When it comes to controlling the threat of Zika, one Long Island town is stepping up to bat. Residents of North Hempstead have begun installing homemade wooden boxes to attract bats that are able to eat 1,000 mosquitoes an hour as a natural, pesticide-free method of fighting disease in the area. CBS New York recently visited the Clark Botanical Gardens, where several of the "bat boxes" have been installed.
Some of the DIY bat boxes at the gardens were made by boy and girl scouts and required just a few simple materials: scrap wood, stain, nails and screws. North Hempstead Parks Commissioner Jill Weber told CBS that the boxes should be installed at 15-30 feet off of the ground so that the bats to feel comfortable. The boxes should also be hung facing south in order to maintain the optimal temperature for the bats.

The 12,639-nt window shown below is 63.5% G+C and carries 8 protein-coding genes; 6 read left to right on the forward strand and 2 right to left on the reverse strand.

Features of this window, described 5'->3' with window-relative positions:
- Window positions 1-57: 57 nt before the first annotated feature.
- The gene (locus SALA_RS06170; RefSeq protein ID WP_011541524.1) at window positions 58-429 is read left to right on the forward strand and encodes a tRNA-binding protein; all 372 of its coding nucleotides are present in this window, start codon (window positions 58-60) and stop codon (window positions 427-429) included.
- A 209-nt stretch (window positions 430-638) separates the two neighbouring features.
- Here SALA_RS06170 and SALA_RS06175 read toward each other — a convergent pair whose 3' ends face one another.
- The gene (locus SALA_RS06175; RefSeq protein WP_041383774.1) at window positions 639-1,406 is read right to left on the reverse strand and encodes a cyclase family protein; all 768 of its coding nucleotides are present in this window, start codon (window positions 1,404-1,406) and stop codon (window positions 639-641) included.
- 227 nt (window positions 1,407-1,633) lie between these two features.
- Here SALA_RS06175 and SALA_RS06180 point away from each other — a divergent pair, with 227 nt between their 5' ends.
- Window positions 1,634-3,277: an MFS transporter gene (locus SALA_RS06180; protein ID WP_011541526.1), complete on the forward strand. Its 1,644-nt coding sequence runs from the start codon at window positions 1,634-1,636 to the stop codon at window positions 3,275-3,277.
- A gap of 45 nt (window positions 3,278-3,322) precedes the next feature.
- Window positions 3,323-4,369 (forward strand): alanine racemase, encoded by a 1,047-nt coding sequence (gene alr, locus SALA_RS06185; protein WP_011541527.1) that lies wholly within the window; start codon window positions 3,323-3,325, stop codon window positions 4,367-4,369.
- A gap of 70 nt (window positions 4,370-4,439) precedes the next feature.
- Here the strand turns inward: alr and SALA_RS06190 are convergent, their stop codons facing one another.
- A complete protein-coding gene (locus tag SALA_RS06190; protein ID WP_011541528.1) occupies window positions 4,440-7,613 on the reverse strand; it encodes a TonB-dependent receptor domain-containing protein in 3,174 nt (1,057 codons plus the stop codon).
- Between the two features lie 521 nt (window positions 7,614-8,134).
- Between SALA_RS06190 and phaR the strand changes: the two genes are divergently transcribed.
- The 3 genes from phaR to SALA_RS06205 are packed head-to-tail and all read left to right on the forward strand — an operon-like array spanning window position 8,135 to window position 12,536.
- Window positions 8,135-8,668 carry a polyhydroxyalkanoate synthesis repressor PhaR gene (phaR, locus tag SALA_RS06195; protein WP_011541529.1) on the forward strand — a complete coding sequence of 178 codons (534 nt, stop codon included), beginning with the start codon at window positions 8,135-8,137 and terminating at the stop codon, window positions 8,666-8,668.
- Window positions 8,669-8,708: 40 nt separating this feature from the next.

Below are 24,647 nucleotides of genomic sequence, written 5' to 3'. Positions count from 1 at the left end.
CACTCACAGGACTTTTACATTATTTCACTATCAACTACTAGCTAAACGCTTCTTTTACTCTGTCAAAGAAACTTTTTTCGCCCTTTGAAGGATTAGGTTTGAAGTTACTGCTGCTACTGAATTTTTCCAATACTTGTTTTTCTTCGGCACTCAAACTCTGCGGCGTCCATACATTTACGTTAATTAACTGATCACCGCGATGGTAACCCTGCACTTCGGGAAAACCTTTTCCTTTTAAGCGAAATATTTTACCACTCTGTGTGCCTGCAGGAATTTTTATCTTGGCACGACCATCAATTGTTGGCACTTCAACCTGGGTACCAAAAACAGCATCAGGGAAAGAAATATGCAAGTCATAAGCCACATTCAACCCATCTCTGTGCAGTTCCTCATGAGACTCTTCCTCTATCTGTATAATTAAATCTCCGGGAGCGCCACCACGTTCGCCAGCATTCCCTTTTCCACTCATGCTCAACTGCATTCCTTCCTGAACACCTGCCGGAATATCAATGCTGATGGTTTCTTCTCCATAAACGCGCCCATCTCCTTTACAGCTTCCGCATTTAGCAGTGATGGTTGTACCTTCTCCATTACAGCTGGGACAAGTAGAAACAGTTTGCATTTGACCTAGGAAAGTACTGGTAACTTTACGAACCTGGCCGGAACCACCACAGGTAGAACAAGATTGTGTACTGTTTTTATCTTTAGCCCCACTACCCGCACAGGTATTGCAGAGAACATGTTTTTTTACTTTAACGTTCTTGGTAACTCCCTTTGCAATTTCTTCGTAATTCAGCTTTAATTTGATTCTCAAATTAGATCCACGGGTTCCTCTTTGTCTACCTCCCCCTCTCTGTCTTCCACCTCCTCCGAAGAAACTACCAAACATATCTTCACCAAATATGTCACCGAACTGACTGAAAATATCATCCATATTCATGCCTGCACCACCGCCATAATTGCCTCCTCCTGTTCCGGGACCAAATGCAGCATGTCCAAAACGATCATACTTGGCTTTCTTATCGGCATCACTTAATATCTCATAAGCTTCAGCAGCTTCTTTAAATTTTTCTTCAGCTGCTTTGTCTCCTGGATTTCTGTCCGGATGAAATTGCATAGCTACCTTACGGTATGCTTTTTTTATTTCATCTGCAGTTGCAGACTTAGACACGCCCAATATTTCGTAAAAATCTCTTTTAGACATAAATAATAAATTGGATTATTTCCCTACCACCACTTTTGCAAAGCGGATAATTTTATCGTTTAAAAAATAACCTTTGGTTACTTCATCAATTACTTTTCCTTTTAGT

“They just need to go up 15 to 30 feet to get them off the ground. Bats are more comfortable when they are high up and can eat 1,000 mosquitoes in an hour once situated in an area,” Weber said.
With that kind of appetite for disease-carrying skeeter destruction, bats are a great boon for those looking to avoid dangerous chemical pesticides, but should we be worried about any harm the winged creatures can inflict upon humans themselves?
According to CBS, North American bat species feast on insects and fruits, not human or animal blood. The report also points out that only one half of one percent of bats may contract rabies, but warns that you should never try to handle a bat yourself.
Via CBS New York
Images via CBS New York video